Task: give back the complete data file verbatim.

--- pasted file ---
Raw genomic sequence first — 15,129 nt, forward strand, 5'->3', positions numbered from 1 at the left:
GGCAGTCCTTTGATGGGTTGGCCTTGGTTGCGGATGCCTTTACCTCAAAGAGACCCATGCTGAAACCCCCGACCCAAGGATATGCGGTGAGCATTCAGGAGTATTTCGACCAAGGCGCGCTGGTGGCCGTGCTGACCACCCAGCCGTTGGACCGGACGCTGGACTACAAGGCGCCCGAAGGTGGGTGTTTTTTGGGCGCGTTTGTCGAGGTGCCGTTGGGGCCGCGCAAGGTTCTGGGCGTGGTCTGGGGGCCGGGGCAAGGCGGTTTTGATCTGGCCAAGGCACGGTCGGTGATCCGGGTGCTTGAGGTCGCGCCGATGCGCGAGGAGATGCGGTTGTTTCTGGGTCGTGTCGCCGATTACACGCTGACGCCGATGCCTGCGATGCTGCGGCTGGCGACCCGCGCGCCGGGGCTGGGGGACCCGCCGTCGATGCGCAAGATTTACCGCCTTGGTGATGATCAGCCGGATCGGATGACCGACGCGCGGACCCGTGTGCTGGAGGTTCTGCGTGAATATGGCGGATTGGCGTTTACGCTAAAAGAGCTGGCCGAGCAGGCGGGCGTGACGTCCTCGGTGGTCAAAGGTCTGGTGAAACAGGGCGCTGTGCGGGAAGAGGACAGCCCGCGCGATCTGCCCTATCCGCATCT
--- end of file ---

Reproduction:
Raw genomic sequence first — 15,129 nt, forward strand, 5'->3', positions numbered from 1 at the left:
GGCAGTCCTTTGATGGGTTGGCCTTGGTTGCGGATGCCTTTACCTCAAAGAGACCCATGCTGAAACCCCCGACCCAAGGATATGCGGTGAGCATTCAGGAGTATTTCGACCAAGGCGCGCTGGTGGCCGTGCTGACCACCCAGCCGTTGGACCGGACGCTGGACTACAAGGCGCCCGAAGGTGGGTGTTTTTTGGGCGCGTTTGTCGAGGTGCCGTTGGGGCCGCGCAAGGTTCTGGGCGTGGTCTGGGGGCCGGGGCAAGGCGGTTTTGATCTGGCCAAGGCACGGTCGGTGATCCGGGTGCTTGAGGTCGCGCCGATGCGCGAGGAGATGCGGTTGTTTCTGGGTCGTGTCGCCGATTACACGCTGACGCCGATGCCTGCGATGCTGCGGCTGGCGACCCGCGCGCCGGGGCTGGGGGACCCGCCGTCGATGCGCAAGATTTACCGCCTTGGTGATGATCAGCCGGATCGGATGACCGACGCGCGGACCCGTGTGCTGGAGGTTCTGCGTGAATATGGCGGATTGGCGTTTACGCTAAAAGAGCTGGCCGAGCAGGCGGGCGTGACGTCCTCGGTGGTCAAAGGTCTGGTGAAACAGGGCGCTGTGCGGGAAGAGGACAGCCCGCGCGATCTGCCCTATCCGCATCT